There is a lack of  pragmatic programs for attracting aid for the country's needs. We do not seem able to convey to others our sincerity and concern about our own affairs. This is not to say that President Kabbah is not sincere or has no concern. Of course he has! The man personally commands a great deal of respect among his peers. However the outlook of his government, and those whom he often trusts with these decisions and matters, has left much to be desired. This in turn reflects on his leadership, which almost invariably is perceived as weak and irresolute.

 In contrast to the timid and mediocre efforts of our government, the performances of officials from countries like Uganda, Mozambique and Namibia in the wake of their respective wars was phenomenal. We are told that they were such hard-nosed and well briefed emissaries that they got the UN to do virtually everything that they wanted from it. If our Government and its representatives had a clear idea of what they wanted, they would get most of it without compromising the country's sovereignty or recklessly hiving off our resources to foreign and mercenary interests.

The situation has not been helped by the current spate of cases of alleged corruption. Corruption is not just endemic in the country; it has assumed systemic proportions. This has encouraged a lack of trust, by foreign donors, in the transparency of the Government. There is justifiable general perception that our officials are interested more in collecting their bloated salaries, per diem allowances and project monies than in the minutiae of policies that might benefit ordinary people.

The majority of the country's ambassadors overseas is ineffective; they are a disgrace to the image of the country. Whenever they open their mouths, apart from a handful including Ambassador Darboh at the UN, they shut out potential donors and even some of the government's own supporters. The inadequacy of these people reflects on the President because (we assume) he appoints them and ought therefore to have been aware of their ability, antecedence and disposition. Most do not command any respect among the resident communities that they represent.

(b) misconceptions about our entitlements to UN facilities. 
There are two wrongly held views that we must correct. Both arise from ignorance. 

The first is that the UN is doing us a favour.  IT IS NOT! Sierra Leone and its representatives should be demanding from the UN nothing less than Sierra Leone's entitlement as a member of the international community of nations.  Sierra Leoneans should not be made to feel that the UN is doing their country a favour simply by doing the things that are necessary to bring peace to their country. It is the legal and moral duty of the UN to do these things for any country including ours.

The second uninformed view is that when the UN does these things for us, it is because we are led by individuals like Kabbah, Jonah and their nominees. The UN will, and must, do all that is necessary for the maintenance of the peace, security and development of Sierra Leone even if a local unknown or a non former employee of the UN were in charge of the country. It is only because of the inertia and lack of initiatives on the part of our government, and the absence of probity in official behaviour, that we have failed to create the impact for attracting the most amounts of resources. Just because someone used to work for the UN, or as some badly informed and illiterate Sierra Leoneans keep saying that James Jonah "was the Secretary General of the UN''  does not guarantee that these organisations will give Sierra Leone all the money it needs. It would be illegal and corrupt for the UN to operate on that basis anyway.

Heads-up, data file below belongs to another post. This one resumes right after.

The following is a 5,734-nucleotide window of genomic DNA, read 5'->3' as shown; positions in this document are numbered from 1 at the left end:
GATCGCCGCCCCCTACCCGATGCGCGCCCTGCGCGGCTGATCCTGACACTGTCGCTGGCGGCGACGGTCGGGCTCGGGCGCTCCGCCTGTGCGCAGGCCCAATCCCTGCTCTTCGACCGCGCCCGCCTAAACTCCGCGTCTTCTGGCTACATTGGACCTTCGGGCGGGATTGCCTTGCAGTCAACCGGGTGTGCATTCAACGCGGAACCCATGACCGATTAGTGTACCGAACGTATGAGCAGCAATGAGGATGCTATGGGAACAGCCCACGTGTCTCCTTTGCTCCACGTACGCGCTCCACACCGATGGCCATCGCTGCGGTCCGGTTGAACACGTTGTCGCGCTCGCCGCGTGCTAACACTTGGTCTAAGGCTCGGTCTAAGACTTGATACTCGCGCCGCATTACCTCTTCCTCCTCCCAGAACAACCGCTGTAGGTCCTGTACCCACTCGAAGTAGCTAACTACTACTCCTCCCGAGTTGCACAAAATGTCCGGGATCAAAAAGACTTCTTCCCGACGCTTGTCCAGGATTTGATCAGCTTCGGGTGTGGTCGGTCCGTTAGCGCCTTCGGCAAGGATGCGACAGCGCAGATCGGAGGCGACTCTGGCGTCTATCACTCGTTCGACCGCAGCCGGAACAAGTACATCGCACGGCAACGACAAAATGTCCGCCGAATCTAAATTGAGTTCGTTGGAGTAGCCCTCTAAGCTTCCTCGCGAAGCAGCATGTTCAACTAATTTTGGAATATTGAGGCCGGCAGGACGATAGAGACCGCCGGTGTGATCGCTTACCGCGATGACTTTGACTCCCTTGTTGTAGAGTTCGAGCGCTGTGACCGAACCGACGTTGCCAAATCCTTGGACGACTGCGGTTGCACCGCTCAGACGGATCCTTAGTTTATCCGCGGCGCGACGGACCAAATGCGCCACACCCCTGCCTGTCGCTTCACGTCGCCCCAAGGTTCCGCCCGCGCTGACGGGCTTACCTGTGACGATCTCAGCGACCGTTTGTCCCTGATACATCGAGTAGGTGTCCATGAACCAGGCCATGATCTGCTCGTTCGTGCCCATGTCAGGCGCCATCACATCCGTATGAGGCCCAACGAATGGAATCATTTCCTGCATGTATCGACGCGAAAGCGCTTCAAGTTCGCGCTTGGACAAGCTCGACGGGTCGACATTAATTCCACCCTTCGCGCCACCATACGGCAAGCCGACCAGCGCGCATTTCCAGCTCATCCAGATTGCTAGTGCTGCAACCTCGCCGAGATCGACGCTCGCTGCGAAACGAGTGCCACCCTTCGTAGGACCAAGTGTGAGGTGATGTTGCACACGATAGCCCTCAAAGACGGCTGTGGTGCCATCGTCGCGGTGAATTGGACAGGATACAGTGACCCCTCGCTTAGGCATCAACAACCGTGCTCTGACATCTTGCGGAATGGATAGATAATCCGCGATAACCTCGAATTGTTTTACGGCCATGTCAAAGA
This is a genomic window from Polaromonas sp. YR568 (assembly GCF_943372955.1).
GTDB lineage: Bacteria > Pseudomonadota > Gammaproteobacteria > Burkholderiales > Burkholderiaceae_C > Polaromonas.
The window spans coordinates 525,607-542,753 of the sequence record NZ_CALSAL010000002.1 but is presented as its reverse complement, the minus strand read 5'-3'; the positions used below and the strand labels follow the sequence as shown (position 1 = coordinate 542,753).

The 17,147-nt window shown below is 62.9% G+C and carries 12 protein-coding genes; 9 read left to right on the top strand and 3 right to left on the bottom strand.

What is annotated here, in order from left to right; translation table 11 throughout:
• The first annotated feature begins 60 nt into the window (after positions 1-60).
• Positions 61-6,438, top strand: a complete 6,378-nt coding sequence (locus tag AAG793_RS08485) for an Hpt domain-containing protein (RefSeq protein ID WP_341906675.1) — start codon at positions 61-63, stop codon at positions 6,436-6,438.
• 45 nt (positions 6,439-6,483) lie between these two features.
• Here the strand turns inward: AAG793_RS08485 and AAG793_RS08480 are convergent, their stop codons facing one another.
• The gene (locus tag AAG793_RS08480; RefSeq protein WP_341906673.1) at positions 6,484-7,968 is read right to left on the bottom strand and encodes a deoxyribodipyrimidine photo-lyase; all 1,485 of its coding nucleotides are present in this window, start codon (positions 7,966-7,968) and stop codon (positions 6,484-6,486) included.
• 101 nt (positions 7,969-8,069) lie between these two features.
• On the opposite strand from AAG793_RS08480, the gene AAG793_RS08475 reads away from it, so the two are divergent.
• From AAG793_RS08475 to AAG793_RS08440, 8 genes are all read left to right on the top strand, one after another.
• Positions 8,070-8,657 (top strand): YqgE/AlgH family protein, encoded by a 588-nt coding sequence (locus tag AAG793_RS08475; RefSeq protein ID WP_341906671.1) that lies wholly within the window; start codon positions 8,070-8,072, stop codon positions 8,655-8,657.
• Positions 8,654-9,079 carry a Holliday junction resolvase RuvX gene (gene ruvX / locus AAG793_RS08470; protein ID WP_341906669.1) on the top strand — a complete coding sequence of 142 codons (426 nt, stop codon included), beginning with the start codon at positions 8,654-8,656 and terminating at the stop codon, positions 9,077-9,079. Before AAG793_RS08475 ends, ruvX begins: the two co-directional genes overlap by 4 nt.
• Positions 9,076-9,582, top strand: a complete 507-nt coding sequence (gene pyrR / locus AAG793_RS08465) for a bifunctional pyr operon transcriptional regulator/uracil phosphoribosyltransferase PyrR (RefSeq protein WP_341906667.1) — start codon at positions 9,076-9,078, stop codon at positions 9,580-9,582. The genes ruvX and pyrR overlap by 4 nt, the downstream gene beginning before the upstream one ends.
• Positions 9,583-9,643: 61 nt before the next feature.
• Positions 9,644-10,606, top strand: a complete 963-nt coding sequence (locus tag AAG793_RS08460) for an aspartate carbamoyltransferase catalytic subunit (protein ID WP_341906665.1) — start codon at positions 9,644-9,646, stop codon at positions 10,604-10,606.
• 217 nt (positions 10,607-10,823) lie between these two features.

One of the crudest lies put to the people of Sierra Leone to explain why Mr Jonah was given his present portfolio of finance and economic development was that, with his previous connections at the UN, he would bring plenty of development aid. Jonah's appointment, like so many under this government, was extremely corrupt and is indefensible. Why do we say so? Because as chief electoral commissioner he organised the election of the government from which he then went on to accept office, first as an ambassador then as a cabinet minister. 

But why, in any case, would any other educated, patriotic and capable Sierra Leonean fail to attract resources as a minister if he were able to argue a good convincing case for the country? Oh ye Sierra Leonean men and women of little faith..and no self esteem! Do we all need to have worked for the UN, the Commonwealth, Ecowas, OAU or whatever before we can serve our country at the highest levels of government?

The need for UN action, including helping us solve our crisis, is not a favour but a legitimate entitlement of the country and its entire people, irrespective of whom they are led by. We must get this sobering fact into the poisoned minds of Sierra Leoneans. Let them be assured that it is the responsibility of the international community to secure aid for Sierra Leone, if need be in billions, just as it has done in Kosovo and before that in Bosnia, to support our country's search for lasting peace and reconstruction. 

Unfortunately, as the government is nowadays being revealed as a thinly disguised kleptocratic edifice, it will be hard pressed cutting ice with hard-nosed international bankers at the IMF or the World Bank. And it won't make any difference just because it is President Kabbah or Mr Jonah trailing the begging bowl. 
 

09/11/99